Home is where the Heart is

Home Sweet Home. We left Carle yesterday late afternoon. Larkin’s blood work was going in the right direction and her sugars stabilized. She is exhausted and content to lay on one of us most of the time.


She ate 10 blueberries and a few crackers last night along with her medications and bottle. Sleep came easy and this morning she ate a little bit more food. All she wants to eat are oyster crackers but they are limited because of her diet. It makes me giggle because I hand them to her, she reaches and feeds herself, and when they are all gone, she keeps reaching for my hand to try to find more. That may not sound like a big deal but it shows object permanence and self-feeding is a wonderful goal.


A lot of you have asked what is up with her blood and why that is so important. Larkin is in ketosis, which means her body is burning her own fat for energy. One of the biggest issues with the Ketogenic diet is the balancing act of her metabolic levels. Sodium, Potassium and a level called bicarbonate (HCO3) test measures the level of bicarbonate in the blood. Bicarbonate is a chemical that keeps the pH of blood from becoming too acid. If the pH level drops, HCO3 is absorbed by the kidneys and returned to the blood instead of passing out of the body in the urine.


If Larkin begins to throw up her blood immediately shows signs of distress in the HC03. For me to feel comfortable it needs to be over 20. When I went to the ED the first time, it was at 14 but as long as she did not continue to throw up, I felt ok taking her home. That changed when she threw up in the ED.


The second trip after taking her home too early, her levels had fallen to 11. 11. THAT scared the hell out of me and I do not scare easily. It has never been that low even when we started the diet at St Louis Children’s. Her potassium was unbalanced too so she had some of that via IV as well as fluids. Because her HC03 fell so low, her blood sugar fell to 30, which is also dangerous and we gave her small amounts of glucose to get that back up.


I hope that helps explain why throwing up/flu/gastro-intestinal bug stuff takes her down so hard. Not eating makes it worse and no fluids – well that is just a disaster waiting to happen.


There is a new hospitalist at Carle. Coming from the East coast, he has seen the Ketogenic diet more because Johns Hopkins uses it all the time. He gave Andy and me big props for doing the diet because it has over a 90% failure rate. Andy and I both looked at him sort of in shock and Andy said, “She is our CHILD and there isn’t anything we wouldn’t do for her”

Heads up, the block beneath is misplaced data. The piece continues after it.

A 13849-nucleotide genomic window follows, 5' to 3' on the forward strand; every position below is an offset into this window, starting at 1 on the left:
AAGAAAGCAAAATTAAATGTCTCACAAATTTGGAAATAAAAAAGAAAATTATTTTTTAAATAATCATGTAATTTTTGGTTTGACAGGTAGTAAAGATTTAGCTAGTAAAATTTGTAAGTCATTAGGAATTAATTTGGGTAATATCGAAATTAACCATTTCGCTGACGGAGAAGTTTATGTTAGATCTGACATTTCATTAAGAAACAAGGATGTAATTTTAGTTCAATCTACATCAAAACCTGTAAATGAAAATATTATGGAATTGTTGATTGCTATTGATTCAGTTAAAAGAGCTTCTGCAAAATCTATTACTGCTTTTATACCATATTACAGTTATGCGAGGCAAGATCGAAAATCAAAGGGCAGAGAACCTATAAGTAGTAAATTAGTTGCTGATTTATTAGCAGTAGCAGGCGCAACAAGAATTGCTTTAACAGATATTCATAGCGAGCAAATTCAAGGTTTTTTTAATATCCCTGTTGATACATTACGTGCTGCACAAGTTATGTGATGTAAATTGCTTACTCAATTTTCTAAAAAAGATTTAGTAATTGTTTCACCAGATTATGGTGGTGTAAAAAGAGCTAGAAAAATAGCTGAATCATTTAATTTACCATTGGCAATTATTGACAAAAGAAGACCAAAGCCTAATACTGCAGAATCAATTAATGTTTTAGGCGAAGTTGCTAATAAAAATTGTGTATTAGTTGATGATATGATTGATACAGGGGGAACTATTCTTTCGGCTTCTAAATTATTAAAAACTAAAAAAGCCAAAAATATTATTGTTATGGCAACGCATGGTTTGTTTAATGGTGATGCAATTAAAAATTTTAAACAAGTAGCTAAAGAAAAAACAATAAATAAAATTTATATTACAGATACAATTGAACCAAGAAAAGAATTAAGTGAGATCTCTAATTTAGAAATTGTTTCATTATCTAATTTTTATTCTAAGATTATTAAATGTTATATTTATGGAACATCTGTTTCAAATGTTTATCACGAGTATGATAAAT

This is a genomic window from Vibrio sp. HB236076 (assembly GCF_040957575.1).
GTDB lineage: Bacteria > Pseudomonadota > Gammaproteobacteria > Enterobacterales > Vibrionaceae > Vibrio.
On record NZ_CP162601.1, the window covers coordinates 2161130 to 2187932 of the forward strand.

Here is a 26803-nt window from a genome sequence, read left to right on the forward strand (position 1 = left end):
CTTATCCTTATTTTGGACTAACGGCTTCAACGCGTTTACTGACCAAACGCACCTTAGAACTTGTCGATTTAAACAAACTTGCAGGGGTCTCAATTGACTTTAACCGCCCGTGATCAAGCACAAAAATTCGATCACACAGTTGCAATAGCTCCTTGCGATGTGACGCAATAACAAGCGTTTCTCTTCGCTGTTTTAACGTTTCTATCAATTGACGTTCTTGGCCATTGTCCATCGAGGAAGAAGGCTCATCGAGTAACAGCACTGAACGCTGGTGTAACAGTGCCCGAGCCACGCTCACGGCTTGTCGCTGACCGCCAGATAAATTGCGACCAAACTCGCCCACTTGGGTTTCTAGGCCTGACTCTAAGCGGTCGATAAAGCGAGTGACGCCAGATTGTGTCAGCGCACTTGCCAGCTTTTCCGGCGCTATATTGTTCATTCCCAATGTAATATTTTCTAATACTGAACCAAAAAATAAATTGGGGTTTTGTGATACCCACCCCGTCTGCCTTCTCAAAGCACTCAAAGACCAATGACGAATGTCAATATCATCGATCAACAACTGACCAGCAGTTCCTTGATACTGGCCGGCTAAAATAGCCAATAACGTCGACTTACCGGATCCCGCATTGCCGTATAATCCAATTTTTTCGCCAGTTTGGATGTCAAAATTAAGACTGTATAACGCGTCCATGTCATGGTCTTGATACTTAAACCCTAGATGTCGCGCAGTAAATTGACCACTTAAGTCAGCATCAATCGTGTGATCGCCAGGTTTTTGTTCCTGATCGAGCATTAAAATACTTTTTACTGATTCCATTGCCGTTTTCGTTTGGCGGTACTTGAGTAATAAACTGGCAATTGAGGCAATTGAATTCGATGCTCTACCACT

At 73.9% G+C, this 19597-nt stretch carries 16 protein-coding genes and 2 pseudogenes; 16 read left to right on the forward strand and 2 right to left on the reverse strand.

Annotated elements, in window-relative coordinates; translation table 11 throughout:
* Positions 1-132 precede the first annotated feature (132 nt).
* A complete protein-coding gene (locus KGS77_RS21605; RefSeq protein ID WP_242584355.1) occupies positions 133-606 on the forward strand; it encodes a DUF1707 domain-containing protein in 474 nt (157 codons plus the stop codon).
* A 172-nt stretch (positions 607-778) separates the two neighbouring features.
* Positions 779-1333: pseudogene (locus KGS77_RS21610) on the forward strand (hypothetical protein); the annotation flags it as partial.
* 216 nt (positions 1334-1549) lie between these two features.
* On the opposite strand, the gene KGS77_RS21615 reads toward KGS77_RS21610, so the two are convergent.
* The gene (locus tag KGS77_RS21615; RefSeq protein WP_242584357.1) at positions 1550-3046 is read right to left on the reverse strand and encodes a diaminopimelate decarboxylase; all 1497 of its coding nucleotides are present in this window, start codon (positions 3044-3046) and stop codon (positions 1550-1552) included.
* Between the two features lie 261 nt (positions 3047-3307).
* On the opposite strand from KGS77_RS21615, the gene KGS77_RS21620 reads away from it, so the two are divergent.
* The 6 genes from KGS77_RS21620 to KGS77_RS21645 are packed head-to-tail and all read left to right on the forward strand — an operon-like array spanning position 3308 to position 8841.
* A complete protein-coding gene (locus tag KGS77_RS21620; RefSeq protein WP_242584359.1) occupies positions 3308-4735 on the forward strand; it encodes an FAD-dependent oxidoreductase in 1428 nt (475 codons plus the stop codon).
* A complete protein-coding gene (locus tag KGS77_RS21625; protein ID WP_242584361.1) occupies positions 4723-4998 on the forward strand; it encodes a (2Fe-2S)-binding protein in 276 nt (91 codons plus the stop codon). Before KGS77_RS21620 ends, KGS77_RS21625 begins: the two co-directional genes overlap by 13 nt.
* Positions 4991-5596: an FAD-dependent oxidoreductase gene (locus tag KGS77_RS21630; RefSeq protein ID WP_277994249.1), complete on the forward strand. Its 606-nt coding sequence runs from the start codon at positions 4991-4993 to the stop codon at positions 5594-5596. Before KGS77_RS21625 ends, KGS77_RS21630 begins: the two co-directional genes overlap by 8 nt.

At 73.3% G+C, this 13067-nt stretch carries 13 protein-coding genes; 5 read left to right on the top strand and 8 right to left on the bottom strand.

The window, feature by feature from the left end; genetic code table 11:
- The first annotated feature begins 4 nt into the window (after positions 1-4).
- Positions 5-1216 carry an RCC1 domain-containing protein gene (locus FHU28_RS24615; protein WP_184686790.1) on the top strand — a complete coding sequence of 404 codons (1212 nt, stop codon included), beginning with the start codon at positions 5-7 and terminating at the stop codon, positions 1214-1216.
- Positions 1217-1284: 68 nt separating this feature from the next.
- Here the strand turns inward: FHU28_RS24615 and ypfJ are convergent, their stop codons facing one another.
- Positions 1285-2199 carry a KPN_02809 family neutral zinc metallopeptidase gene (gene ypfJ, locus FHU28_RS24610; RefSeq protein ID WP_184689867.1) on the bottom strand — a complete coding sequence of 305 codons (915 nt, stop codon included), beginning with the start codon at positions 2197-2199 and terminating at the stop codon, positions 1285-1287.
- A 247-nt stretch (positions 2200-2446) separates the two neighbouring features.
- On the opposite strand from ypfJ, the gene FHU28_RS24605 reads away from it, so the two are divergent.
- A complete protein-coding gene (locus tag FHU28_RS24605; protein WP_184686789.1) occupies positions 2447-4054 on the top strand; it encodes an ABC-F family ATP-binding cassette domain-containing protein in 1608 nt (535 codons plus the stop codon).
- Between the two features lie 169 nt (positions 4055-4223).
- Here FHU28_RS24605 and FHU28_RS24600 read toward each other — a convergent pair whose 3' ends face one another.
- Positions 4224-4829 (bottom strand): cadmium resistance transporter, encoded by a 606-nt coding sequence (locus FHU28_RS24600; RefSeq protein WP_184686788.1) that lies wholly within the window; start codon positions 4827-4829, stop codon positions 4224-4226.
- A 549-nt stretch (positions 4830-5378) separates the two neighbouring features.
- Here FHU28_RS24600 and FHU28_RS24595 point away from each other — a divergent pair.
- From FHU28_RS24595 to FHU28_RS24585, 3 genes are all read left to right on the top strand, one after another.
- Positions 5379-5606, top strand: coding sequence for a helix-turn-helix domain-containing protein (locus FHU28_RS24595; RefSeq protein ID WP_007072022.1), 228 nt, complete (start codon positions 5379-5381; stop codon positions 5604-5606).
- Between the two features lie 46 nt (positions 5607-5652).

We both know the diet is hard on parents. Health issues that normally affect a kid for a couple of days cost Larkin a week in the hospital. We are vigilant about what goes into her body. Case in point: We tried to get an anti-nauseous medication filled for Larkin and we couldn’t find one that didn’t contain sugar. The hospital sent up medications for Larkin. They sent up a Centrum vitamin – even though we explicitly said it must be a sugar free vitamin. Centrum contains sugar. What if we had left Larkin alone and a nurse gave her that. THAT is why Larkin is never left without a parent or friend who understands our needs. I bring all her medications to the hospital and we administer them ourselves. It makes it easier for everyone.


As I type this, I wonder exactly why most things contain sugar. Did you ever wonder why a store brand version of a pain reliever costs less than name brand, because the coating on the outside of the name brand contains sugar. Store brands do not put the coating on hence the price difference and why we can give the non-coated kind to Larkin.


What a lot of new nurses, doctors and others do not know – is that we lost this little girl not all that long ago. We lost her for a very long time. We have enjoyed over one year without clinical seizures. She LOOKS at us. She SMILES at us. She is making strides in her DEVLOPMENT. NO ONE is going to take her away from us again by doing something as simple as giving her sugar not as long as we are on watch.


Until you have seen your child in a coma like state from seizures – something as easy as taking sugar out of her diet, weighing her food, being diligent with medications, and spending a little more time to get her well, is nothing compared to losing her smiles, hugs, and love.


As we left the 8th floor I passed a newborn coming in. Just so, I am clear here – no one on the staff at Carle Hospital ever violates Hippa. No one on the staff discusses or talks about patients. I have spent enough time on the floor that I know codes, colors, and parents do talk to each other about why their child is there.


One of Chase’s former basketball coaches works for DCFS (department of children and family services) and I saw him follow the baby. I saw him three different times over the week. He didn’t see me but I saw him. I know what he does and why he was there. Three babies – all abused or neglected in some fashion requiring intervention.


A great-grandmother talked with me in the family kitchen about her great-grandchild’s situation. Parental abuse left the child with a tracheotomy and little brain activity. All taking place right here in Champaign-Urbana. Times are tough and the first people to suffer are the littlest ones.



I hug Chase and Larkin a little tighter and work on more prayers.





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One Response to Home is where the Heart is

  1. Melanie Bates says:

    oh ames my heart just breaks for those little ones I will say strong prayers to protect those that can’t protect themselves from such cruelity. Hugs to you all and hope that you all can get well!!!

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